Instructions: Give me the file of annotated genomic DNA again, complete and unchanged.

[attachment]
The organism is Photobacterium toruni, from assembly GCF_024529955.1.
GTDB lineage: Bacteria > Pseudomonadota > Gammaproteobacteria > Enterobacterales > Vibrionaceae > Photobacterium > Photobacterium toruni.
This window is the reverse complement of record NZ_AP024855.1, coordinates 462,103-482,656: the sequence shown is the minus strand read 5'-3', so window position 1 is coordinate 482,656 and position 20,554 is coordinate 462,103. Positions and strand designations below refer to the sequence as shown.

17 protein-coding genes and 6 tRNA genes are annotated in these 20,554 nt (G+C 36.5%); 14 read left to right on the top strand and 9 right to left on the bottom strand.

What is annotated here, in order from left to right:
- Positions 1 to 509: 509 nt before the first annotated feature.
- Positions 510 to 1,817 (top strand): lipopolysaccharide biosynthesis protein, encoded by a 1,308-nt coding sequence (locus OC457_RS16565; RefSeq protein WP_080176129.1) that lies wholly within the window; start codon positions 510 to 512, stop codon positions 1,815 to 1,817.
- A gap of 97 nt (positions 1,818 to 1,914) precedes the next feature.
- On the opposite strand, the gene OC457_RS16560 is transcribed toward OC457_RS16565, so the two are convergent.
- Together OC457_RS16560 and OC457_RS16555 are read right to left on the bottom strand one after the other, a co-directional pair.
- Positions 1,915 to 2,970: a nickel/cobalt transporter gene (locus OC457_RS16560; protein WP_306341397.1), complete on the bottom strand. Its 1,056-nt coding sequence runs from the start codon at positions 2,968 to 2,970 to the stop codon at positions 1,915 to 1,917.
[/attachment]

The organism is Photobacterium toruni, from assembly GCF_024529955.1.
GTDB lineage: Bacteria > Pseudomonadota > Gammaproteobacteria > Enterobacterales > Vibrionaceae > Photobacterium > Photobacterium toruni.
This window is the reverse complement of record NZ_AP024855.1, coordinates 462,103-482,656: the sequence shown is the minus strand read 5'-3', so window position 1 is coordinate 482,656 and position 20,554 is coordinate 462,103. Positions and strand designations below refer to the sequence as shown.

17 protein-coding genes and 6 tRNA genes are annotated in these 20,554 nt (G+C 36.5%); 14 read left to right on the top strand and 9 right to left on the bottom strand.

What is annotated here, in order from left to right:
- Positions 1 to 509: 509 nt before the first annotated feature.
- Positions 510 to 1,817 (top strand): lipopolysaccharide biosynthesis protein, encoded by a 1,308-nt coding sequence (locus OC457_RS16565; RefSeq protein WP_080176129.1) that lies wholly within the window; start codon positions 510 to 512, stop codon positions 1,815 to 1,817.
- A gap of 97 nt (positions 1,818 to 1,914) precedes the next feature.
- On the opposite strand, the gene OC457_RS16560 is transcribed toward OC457_RS16565, so the two are convergent.
- Together OC457_RS16560 and OC457_RS16555 are read right to left on the bottom strand one after the other, a co-directional pair.
- Positions 1,915 to 2,970: a nickel/cobalt transporter gene (locus OC457_RS16560; protein WP_306341397.1), complete on the bottom strand. Its 1,056-nt coding sequence runs from the start codon at positions 2,968 to 2,970 to the stop codon at positions 1,915 to 1,917.